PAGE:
Post by Mr. Esox Lucius on Oct 13, 2021 14:32:55 GMT -5
In chapter 5, I think this Lemony's fictional inspiration for the creation of Olaf's disguise in TAA. A man wearing a turban who tricked him a few times.
I believe that all the experiences Lemony claims to have had here which we read about in other books, are literary experiences experienced by Lemony.
Chapter 8 we find the fictional inspirations for Lemony to think of goats and cheesemakers.
Lemony's love of libraries in order to include them in all asoue books is highlighted in chapter 11.
Every morning they would walk together around the grounds of the prison camp, the shoemaker told me, under the watchful eyes of the guards, and here it is necessary to tell you why I call this friend a shoemaker. It was not, for most of her life, what she did for a living. But she was good with her hands and could fashion all kinds of ingenious fixes at the camp, with the meager materials which were around. The guards had noticed this, and asked her to fix their shoes, which had been torn and tattered during the rough winters."
A woman with the ability to fix things even in difficult situations and who went through the pain of the death of a loved one. I can see an inspiration for Violet here.
Please pay attention to this phraseology, to realize that in fact PFB takes place in a universe where asoue and ATWQ are fiction books:
This is how I write. I think of the finished book, such as the one you are now holding in your hands, as a little animal, doing its specific animal tasks: making little noises, pecking at something on the ground, and interacting with other animals in the barnyard of literature... That egg, my final manuscript, comes from an earlier draft of the book, which is typed up and then covered in scratched-out phrases and added paragraphs and big curvy arrows moving parts of the book from one place to the other, my pen clucking and squawking all over this chicken of a draft. There are several more drafts before this one, like another egg and another chicken and so on and so forth, as I decide what to put into the story, and what to leave out...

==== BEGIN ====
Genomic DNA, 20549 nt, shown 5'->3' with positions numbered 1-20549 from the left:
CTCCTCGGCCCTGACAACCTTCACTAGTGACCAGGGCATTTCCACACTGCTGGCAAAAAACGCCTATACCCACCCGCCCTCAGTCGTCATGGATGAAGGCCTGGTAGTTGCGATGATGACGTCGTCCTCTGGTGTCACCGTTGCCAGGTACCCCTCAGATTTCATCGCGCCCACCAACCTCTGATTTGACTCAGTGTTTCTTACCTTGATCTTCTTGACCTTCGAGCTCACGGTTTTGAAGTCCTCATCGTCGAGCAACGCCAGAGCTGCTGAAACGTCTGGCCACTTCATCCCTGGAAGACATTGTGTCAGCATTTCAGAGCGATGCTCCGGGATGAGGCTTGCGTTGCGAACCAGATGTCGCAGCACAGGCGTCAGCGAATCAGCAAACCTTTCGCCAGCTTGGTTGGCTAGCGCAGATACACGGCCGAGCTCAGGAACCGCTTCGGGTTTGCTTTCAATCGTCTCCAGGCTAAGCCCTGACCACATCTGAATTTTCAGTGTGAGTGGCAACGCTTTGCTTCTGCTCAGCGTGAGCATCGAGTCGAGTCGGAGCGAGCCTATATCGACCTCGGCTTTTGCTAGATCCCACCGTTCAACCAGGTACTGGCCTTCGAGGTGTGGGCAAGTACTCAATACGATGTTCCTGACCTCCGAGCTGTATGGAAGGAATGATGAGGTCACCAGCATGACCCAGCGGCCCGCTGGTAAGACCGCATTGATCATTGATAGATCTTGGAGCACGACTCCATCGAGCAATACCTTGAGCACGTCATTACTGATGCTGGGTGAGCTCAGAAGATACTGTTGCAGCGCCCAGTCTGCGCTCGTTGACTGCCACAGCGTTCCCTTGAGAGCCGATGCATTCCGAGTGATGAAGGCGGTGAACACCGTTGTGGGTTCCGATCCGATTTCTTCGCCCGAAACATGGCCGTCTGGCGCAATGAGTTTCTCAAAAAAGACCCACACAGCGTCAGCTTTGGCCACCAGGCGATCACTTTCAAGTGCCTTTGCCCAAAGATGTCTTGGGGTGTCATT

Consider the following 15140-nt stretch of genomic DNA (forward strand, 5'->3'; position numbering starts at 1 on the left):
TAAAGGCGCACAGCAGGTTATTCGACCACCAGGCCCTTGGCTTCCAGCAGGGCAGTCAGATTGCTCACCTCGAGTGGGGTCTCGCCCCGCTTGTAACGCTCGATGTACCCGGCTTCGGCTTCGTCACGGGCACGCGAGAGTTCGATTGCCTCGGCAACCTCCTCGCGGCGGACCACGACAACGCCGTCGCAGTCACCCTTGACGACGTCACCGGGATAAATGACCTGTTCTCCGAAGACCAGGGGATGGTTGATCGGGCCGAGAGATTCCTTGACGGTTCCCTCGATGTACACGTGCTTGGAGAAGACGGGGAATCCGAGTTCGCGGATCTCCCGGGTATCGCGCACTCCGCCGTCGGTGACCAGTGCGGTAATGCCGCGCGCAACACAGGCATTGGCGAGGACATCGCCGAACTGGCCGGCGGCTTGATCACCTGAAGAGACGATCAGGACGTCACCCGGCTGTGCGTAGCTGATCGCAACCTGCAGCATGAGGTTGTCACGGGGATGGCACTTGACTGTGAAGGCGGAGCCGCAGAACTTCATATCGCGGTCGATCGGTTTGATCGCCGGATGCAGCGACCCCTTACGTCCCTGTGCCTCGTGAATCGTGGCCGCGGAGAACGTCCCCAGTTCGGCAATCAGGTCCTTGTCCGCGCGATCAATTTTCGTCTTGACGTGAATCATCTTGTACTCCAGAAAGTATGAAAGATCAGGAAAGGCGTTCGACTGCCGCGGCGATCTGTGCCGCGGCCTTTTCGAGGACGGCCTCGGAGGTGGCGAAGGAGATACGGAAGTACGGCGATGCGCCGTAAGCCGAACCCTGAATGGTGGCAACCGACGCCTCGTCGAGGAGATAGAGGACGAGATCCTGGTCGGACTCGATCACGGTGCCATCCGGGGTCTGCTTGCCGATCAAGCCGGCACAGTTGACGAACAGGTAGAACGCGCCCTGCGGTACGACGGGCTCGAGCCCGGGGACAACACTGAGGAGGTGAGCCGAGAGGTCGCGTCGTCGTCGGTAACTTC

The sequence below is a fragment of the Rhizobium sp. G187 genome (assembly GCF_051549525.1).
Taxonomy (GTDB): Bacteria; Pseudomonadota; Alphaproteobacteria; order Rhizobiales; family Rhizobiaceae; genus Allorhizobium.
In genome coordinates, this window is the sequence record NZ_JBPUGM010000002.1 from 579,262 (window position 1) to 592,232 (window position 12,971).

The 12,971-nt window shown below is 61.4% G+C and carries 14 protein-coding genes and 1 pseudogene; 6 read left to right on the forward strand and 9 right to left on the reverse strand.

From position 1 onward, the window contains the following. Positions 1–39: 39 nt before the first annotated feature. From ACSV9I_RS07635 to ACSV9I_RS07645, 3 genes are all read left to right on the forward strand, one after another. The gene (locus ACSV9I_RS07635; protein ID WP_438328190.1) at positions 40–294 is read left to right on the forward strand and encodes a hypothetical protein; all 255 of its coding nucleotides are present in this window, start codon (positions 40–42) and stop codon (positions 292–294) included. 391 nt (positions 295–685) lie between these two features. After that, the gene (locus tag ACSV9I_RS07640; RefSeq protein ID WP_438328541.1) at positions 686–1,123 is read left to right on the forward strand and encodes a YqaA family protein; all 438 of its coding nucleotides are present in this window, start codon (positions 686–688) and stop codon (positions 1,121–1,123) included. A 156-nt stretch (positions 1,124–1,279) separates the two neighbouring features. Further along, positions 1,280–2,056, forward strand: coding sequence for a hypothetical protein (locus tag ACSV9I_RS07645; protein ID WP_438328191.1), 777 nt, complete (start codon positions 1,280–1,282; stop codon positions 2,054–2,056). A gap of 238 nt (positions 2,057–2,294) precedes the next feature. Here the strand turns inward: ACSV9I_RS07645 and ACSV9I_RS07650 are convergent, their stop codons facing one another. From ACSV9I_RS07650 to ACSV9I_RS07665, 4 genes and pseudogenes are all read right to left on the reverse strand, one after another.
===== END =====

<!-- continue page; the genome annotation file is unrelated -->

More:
Before these previous drafts of this book are various ideas for what the book might be. I write down these ideas in a notebook I keep with me, but not always. I have instructed myself, over and over, to keep my notebook handy at all times, but if you told me to describe myself in one word, it would be “not very good at following directions...
There are so many objects that I find that I have forgotten about until they are in my hands again, and they remind me of times in my life I had otherwise forgotten, the way you will visit a place you think is new and then something, a sound or smell or some tiny detail, will make you realize it is familiar after all. It is even like that with books. I have not forgotten any of my books, but sometimes when I open one up—Shouldn’t You Be In School? for example, or 29 Myths on the Swinster Pharmacy—I cannot believe that it is my own work, that it came from a finished manuscript which came from a draft which came from another draft which came from an idea on a scrap of paper which came from my hand, and now here it is, a finished book, coming home to roost in the mind of whoever might read it.